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Hi, I have set up Ubuntu 10.04 with a data partition mounted as /share that I would like to make available to all users. I have only managed to do ...
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  1. #1
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    How do I create a shared folder?


    Hi,

    I have set up Ubuntu 10.04 with a data partition mounted as /share that I would like to make available to all users.

    I have only managed to do this so far by using chmod and chown, can I flag the folder so that all users can read and write from it automatically? I'm looking for something a bit like "Ignore Ownership" on a Mac.

    Any help greatly appreciated

  2. #2
    Super Moderator Roxoff's Avatar
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    chmod is how you do this. Try 'chmod o+rw <directory>', or even 'chmod o+rwx <directory>'.
    Linux user #126863 - see http://linuxcounter.net/

  3. #3
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    Thanks for that.

    This is what I've done already, I've run:

    chmod -R a+rwx /share

    and

    chwon -R :users /share

    after creating a group called users and adding everyone to it.

    This means all users can access the folder and the files within but when any user creates a new file or folder within I need to run the above commands again to make it available to all.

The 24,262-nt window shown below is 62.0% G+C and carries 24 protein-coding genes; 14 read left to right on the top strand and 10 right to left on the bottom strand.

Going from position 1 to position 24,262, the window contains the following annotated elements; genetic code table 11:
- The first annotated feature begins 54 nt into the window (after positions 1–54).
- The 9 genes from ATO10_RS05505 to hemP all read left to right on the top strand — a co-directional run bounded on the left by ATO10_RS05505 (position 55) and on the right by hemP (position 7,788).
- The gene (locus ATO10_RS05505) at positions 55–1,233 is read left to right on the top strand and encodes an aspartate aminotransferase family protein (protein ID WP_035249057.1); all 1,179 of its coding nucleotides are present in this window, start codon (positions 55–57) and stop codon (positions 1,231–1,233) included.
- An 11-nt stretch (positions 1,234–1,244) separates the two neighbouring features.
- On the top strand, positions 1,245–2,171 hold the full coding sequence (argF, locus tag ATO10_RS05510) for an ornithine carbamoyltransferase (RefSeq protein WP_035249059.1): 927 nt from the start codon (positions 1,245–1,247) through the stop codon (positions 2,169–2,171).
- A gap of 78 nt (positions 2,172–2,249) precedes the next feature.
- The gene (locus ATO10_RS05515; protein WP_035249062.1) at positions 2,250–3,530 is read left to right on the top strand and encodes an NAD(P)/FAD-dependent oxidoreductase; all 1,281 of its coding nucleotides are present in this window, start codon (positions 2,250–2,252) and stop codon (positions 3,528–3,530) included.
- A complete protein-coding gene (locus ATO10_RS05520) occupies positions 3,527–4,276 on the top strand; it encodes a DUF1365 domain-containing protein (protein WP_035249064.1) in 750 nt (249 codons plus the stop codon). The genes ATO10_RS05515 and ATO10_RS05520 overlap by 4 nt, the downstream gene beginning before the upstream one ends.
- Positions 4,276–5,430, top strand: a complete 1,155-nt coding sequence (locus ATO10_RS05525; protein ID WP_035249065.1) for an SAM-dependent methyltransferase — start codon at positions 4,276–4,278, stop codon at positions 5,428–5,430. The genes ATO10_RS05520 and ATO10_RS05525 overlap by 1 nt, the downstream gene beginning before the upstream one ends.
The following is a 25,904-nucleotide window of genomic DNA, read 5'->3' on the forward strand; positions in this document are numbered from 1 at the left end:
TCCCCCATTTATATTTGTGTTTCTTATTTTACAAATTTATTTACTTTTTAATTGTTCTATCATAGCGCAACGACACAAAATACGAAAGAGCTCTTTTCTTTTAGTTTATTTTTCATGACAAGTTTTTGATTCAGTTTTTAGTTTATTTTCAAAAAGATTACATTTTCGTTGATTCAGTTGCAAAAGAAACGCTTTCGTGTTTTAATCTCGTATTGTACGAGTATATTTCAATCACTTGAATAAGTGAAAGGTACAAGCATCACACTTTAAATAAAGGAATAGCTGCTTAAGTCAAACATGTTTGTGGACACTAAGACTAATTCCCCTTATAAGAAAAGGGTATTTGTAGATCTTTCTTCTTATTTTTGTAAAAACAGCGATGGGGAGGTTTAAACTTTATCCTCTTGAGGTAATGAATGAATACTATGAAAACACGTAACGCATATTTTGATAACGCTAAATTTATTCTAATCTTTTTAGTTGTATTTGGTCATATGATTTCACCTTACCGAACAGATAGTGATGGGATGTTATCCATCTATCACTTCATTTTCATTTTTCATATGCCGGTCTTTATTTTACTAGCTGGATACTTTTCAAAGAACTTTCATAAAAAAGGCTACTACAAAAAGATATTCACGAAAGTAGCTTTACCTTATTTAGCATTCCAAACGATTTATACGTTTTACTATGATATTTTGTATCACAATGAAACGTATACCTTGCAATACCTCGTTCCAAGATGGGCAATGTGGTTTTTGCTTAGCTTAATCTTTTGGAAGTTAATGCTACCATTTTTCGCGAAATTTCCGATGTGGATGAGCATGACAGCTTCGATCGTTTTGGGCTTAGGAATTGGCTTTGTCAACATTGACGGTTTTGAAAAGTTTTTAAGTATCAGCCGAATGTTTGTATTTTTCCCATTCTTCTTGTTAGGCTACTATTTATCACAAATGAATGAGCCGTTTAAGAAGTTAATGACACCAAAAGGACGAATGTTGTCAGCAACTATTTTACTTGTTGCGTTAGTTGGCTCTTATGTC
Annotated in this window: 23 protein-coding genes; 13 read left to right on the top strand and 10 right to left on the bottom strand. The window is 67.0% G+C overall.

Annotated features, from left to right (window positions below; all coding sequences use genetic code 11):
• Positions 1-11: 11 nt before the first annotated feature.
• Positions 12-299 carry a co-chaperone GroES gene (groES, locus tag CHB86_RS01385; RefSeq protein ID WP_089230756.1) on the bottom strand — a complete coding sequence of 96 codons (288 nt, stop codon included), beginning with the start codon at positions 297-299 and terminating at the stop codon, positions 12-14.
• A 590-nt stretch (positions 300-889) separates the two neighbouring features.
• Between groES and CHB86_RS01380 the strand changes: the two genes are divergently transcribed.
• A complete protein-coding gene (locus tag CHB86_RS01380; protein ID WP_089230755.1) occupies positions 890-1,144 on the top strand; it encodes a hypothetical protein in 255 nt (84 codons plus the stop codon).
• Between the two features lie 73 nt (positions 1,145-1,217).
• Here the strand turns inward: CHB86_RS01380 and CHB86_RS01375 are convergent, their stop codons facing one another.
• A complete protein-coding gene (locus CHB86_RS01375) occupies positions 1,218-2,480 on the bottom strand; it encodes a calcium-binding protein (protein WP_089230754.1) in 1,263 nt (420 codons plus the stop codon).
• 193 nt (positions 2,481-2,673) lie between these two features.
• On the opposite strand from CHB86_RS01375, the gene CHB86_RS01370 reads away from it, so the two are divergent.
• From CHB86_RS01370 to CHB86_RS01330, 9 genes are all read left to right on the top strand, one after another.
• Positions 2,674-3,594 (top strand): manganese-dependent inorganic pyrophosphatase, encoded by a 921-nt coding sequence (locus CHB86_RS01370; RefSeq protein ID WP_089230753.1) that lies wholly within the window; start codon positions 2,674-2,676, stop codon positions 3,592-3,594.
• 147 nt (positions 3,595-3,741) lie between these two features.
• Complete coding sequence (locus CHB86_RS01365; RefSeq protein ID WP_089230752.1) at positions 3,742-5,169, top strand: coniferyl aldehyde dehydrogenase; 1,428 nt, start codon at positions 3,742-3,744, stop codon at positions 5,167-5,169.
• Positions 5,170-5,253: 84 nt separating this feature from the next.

What I was really after is a way to apply full rights to anything put into that folder at the point of creation.

    Is there a way to do this?

    Thanks again or your help

  4. #4
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    Do you fix it ??

    I am trying to do the same, I am using ACL to give full rights to a group, users can create/delete files & folders, but it some one copy a folder (drag&drop from Desktop to sharedfolder) just the owner can upadte/delete files or folder.

    /etc/fstab with acl on <options> column

    cd /home
    sudo mkdir SharedDir
    sudo groupadd sharefl
    sudo usermod -G sharefl -a user1
    sudo usermod -G sharefl -a user2

    sudo chmod -R g+rwx SharedDir
    sudo chown -R root:sharefldr SharedDir

    setfacl -R -m g:sharefldr:rwx SharedDir
    setfacl -R -d -m g:sharefldr:rwx SharedDir

    Regards

  5. #5
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    I ran into the same problem with Suse Linux 12.1. In my case it was SAMBA. I applied all the permission I could in Linux, but the problem was SAMBA, so using Webmin, I gave my shared folder a samba permission 777. That fixed the problem.

  6. #6
    Trusted Penguin Irithori's Avatar
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    hi
    Your contribution is appreciated, but this is an old thread. Closing
    You must always face the curtain with a bow.

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